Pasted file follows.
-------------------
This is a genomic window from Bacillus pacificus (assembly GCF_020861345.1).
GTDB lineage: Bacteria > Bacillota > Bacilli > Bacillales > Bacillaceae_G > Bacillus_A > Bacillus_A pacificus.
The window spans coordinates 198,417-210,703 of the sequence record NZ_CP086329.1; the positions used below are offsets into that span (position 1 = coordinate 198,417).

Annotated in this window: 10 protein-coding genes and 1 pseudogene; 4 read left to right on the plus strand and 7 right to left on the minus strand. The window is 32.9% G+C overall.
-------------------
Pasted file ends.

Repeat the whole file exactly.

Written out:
This is a genomic window from Bacillus pacificus (assembly GCF_020861345.1).
GTDB lineage: Bacteria > Bacillota > Bacilli > Bacillales > Bacillaceae_G > Bacillus_A > Bacillus_A pacificus.
The window spans coordinates 198,417-210,703 of the sequence record NZ_CP086329.1; the positions used below are offsets into that span (position 1 = coordinate 198,417).

Annotated in this window: 10 protein-coding genes and 1 pseudogene; 4 read left to right on the plus strand and 7 right to left on the minus strand. The window is 32.9% G+C overall.